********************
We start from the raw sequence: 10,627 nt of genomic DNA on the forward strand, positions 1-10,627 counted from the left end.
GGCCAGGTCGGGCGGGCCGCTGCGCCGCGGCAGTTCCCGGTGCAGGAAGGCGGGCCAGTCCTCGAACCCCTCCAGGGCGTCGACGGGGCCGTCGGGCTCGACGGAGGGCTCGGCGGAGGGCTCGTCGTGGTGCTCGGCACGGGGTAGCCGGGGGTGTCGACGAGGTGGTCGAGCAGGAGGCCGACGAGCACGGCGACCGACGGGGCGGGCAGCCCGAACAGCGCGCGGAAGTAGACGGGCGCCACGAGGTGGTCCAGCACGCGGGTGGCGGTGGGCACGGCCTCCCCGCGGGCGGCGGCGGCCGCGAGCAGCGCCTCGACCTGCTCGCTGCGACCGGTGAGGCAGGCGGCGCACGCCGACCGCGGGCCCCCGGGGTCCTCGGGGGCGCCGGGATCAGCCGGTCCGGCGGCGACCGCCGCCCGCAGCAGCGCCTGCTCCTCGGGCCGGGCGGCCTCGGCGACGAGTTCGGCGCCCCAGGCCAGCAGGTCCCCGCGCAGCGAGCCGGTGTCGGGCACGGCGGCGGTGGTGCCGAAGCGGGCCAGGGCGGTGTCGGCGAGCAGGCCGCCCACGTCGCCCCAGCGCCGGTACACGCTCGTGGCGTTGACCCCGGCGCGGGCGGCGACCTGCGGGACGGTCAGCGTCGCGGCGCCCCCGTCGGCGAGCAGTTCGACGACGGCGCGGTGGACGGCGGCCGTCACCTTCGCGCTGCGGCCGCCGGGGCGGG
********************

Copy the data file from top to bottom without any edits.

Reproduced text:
We start from the raw sequence: 10,627 nt of genomic DNA on the forward strand, positions 1-10,627 counted from the left end.
GGCCAGGTCGGGCGGGCCGCTGCGCCGCGGCAGTTCCCGGTGCAGGAAGGCGGGCCAGTCCTCGAACCCCTCCAGGGCGTCGACGGGGCCGTCGGGCTCGACGGAGGGCTCGGCGGAGGGCTCGTCGTGGTGCTCGGCACGGGGTAGCCGGGGGTGTCGACGAGGTGGTCGAGCAGGAGGCCGACGAGCACGGCGACCGACGGGGCGGGCAGCCCGAACAGCGCGCGGAAGTAGACGGGCGCCACGAGGTGGTCCAGCACGCGGGTGGCGGTGGGCACGGCCTCCCCGCGGGCGGCGGCGGCCGCGAGCAGCGCCTCGACCTGCTCGCTGCGACCGGTGAGGCAGGCGGCGCACGCCGACCGCGGGCCCCCGGGGTCCTCGGGGGCGCCGGGATCAGCCGGTCCGGCGGCGACCGCCGCCCGCAGCAGCGCCTGCTCCTCGGGCCGGGCGGCCTCGGCGACGAGTTCGGCGCCCCAGGCCAGCAGGTCCCCGCGCAGCGAGCCGGTGTCGGGCACGGCGGCGGTGGTGCCGAAGCGGGCCAGGGCGGTGTCGGCGAGCAGGCCGCCCACGTCGCCCCAGCGCCGGTACACGCTCGTGGCGTTGACCCCGGCGCGGGCGGCGACCTGCGGGACGGTCAGCGTCGCGGCGCCCCCGTCGGCGAGCAGTTCGACGACGGCGCGGTGGACGGCGGCCGTCACCTTCGCGCTGCGGCCGCCGGGGCGGG